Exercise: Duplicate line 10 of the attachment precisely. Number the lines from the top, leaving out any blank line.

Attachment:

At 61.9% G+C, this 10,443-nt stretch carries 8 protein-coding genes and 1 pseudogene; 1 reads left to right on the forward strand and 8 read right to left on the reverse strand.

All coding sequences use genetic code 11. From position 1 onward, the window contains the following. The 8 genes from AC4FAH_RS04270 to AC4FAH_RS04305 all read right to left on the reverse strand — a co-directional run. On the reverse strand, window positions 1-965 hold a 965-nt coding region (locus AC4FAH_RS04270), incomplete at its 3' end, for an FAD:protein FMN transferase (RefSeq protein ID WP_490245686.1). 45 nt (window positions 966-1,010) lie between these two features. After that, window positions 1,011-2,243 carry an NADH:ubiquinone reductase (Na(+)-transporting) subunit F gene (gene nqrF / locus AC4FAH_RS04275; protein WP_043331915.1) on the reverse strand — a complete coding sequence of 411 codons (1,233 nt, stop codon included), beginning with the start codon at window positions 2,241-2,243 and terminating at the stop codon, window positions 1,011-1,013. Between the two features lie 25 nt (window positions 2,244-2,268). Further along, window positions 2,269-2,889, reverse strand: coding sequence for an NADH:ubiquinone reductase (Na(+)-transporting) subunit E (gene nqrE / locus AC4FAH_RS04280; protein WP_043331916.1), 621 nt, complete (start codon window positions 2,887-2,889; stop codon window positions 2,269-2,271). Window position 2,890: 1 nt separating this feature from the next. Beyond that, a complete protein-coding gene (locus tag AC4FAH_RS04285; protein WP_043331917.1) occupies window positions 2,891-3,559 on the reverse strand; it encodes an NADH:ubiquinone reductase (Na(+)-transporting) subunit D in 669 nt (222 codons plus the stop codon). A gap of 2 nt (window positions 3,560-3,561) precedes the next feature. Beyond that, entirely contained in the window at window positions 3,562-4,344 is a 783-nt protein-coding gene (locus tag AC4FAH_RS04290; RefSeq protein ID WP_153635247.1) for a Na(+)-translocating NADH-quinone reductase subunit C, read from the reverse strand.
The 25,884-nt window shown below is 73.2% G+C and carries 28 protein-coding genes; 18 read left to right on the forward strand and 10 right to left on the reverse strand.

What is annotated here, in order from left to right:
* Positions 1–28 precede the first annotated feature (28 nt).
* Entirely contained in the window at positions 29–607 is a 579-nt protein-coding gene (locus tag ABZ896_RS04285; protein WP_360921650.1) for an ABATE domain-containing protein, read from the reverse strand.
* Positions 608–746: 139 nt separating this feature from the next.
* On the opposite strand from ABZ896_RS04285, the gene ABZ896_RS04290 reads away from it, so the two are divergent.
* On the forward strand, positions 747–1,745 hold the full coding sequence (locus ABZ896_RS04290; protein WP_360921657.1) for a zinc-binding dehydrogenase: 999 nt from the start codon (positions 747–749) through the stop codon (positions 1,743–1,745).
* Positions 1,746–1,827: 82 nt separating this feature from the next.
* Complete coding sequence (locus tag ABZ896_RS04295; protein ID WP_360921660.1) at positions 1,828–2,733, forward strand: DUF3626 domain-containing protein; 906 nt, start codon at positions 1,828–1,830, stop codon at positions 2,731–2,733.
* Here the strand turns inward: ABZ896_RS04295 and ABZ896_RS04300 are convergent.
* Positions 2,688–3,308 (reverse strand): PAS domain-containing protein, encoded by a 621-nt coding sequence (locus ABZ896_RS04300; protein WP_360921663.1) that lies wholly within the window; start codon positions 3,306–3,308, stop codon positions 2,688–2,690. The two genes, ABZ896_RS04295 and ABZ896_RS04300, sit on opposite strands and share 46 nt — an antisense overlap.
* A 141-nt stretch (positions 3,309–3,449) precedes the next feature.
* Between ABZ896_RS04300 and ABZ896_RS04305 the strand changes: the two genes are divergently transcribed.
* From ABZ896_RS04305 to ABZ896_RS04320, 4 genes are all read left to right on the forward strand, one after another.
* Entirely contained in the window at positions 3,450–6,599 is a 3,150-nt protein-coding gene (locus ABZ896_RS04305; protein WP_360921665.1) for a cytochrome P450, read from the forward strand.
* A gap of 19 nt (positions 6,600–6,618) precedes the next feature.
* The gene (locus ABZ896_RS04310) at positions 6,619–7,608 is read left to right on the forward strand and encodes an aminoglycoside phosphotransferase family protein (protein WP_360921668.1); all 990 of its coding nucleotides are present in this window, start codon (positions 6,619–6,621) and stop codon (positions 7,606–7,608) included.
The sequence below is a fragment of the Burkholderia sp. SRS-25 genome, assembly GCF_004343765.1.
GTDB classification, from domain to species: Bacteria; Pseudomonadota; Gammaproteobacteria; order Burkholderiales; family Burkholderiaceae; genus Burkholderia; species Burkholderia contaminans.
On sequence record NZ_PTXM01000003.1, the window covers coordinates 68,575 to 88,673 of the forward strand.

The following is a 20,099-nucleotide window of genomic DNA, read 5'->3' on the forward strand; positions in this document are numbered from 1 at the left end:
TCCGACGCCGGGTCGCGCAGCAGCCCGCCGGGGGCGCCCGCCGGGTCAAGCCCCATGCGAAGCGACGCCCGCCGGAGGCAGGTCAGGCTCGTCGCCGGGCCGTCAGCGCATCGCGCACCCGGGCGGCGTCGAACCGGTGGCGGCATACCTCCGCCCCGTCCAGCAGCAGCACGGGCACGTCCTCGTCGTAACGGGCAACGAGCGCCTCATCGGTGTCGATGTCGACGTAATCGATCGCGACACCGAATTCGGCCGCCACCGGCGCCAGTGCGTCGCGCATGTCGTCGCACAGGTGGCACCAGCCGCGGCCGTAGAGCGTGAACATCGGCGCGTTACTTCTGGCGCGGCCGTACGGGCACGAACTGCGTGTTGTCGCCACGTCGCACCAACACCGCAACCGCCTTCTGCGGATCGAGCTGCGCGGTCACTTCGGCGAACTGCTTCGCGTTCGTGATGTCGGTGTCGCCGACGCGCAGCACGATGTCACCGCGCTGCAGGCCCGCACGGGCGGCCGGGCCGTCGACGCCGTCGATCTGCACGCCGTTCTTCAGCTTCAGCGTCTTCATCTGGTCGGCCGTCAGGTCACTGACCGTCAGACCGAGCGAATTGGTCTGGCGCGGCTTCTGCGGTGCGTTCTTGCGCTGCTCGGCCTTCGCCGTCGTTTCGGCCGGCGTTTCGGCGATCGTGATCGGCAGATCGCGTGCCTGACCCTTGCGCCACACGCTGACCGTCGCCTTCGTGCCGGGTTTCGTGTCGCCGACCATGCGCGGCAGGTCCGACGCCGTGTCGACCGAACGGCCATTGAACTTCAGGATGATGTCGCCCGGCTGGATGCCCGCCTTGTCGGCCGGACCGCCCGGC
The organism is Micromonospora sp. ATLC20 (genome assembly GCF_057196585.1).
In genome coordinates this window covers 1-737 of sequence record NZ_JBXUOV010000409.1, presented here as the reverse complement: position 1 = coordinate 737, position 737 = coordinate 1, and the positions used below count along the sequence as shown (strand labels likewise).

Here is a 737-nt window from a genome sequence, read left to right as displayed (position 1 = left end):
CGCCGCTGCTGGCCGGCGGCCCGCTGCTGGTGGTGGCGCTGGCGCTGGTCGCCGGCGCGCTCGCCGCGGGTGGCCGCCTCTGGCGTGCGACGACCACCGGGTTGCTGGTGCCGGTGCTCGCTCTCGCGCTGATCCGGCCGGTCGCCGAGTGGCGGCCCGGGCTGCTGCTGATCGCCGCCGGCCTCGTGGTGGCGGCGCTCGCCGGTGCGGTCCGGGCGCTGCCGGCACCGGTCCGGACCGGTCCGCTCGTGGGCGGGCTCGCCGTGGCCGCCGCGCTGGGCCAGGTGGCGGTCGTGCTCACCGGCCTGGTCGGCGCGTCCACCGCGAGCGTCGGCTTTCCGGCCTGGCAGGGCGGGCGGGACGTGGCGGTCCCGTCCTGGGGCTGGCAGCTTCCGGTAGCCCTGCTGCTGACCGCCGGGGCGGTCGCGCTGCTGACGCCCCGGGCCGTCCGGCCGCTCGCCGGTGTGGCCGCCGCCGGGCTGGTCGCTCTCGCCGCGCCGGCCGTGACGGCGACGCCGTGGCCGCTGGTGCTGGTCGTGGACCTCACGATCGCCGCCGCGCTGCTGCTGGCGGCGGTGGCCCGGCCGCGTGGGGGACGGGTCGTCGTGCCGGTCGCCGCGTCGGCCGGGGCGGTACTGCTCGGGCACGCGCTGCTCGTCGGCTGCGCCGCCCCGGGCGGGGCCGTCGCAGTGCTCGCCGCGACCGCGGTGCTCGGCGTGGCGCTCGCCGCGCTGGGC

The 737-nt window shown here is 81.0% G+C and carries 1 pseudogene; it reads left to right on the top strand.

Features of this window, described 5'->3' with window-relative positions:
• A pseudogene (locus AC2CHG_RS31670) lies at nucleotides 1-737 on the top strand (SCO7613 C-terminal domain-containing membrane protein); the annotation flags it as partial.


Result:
* Positions 1,746–1,827: 82 nt separating this feature from the next.